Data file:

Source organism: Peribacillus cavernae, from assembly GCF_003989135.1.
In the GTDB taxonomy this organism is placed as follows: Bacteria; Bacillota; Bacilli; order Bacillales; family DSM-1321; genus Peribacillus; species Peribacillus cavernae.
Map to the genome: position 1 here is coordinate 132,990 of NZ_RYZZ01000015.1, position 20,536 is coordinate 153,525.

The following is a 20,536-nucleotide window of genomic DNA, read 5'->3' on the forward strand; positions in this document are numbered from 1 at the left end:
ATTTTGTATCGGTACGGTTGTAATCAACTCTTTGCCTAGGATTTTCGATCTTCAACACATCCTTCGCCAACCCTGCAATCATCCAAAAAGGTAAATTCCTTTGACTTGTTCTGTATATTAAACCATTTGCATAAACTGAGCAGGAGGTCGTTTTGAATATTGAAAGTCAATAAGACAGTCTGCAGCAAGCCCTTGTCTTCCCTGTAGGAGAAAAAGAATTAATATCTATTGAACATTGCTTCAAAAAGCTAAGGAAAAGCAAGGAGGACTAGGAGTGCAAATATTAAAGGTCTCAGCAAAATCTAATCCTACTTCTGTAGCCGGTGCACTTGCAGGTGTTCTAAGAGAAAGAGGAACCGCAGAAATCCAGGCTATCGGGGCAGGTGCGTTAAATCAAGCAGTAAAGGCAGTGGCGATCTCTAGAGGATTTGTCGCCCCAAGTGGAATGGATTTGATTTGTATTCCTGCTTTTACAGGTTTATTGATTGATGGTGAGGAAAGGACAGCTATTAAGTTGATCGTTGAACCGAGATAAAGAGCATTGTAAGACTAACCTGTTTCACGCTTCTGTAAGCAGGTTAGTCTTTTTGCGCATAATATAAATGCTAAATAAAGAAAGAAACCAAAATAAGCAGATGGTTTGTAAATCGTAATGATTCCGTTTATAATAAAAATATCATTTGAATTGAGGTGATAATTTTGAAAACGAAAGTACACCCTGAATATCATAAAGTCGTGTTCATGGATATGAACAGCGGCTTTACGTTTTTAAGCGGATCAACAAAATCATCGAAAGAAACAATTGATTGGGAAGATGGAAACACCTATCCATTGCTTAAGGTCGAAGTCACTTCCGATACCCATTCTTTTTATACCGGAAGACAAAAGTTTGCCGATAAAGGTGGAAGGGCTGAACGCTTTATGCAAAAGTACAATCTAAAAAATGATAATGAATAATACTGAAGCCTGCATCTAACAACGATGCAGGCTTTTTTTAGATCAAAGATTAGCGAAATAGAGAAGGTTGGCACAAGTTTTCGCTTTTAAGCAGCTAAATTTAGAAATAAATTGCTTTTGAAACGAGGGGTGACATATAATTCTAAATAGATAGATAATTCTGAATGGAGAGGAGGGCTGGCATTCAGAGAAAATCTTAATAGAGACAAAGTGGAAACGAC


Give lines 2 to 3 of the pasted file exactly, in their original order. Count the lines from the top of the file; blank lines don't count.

In the GTDB taxonomy this organism is placed as follows: Bacteria; Bacillota; Bacilli; order Bacillales; family DSM-1321; genus Peribacillus; species Peribacillus cavernae.
Map to the genome: position 1 here is coordinate 132,990 of NZ_RYZZ01000015.1, position 20,536 is coordinate 153,525.